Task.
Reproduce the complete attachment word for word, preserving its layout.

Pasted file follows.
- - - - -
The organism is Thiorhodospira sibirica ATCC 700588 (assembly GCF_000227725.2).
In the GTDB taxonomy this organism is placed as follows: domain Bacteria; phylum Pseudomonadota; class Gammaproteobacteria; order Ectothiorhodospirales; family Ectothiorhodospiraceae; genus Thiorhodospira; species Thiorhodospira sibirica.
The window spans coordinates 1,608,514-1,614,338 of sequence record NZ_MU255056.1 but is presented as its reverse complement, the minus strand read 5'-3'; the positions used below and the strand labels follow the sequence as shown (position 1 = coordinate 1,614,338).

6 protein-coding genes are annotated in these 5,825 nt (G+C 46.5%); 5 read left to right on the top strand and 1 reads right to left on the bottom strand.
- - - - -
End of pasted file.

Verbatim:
The organism is Thiorhodospira sibirica ATCC 700588 (assembly GCF_000227725.2).
In the GTDB taxonomy this organism is placed as follows: domain Bacteria; phylum Pseudomonadota; class Gammaproteobacteria; order Ectothiorhodospirales; family Ectothiorhodospiraceae; genus Thiorhodospira; species Thiorhodospira sibirica.
The window spans coordinates 1,608,514-1,614,338 of sequence record NZ_MU255056.1 but is presented as its reverse complement, the minus strand read 5'-3'; the positions used below and the strand labels follow the sequence as shown (position 1 = coordinate 1,614,338).

6 protein-coding genes are annotated in these 5,825 nt (G+C 46.5%); 5 read left to right on the top strand and 1 reads right to left on the bottom strand.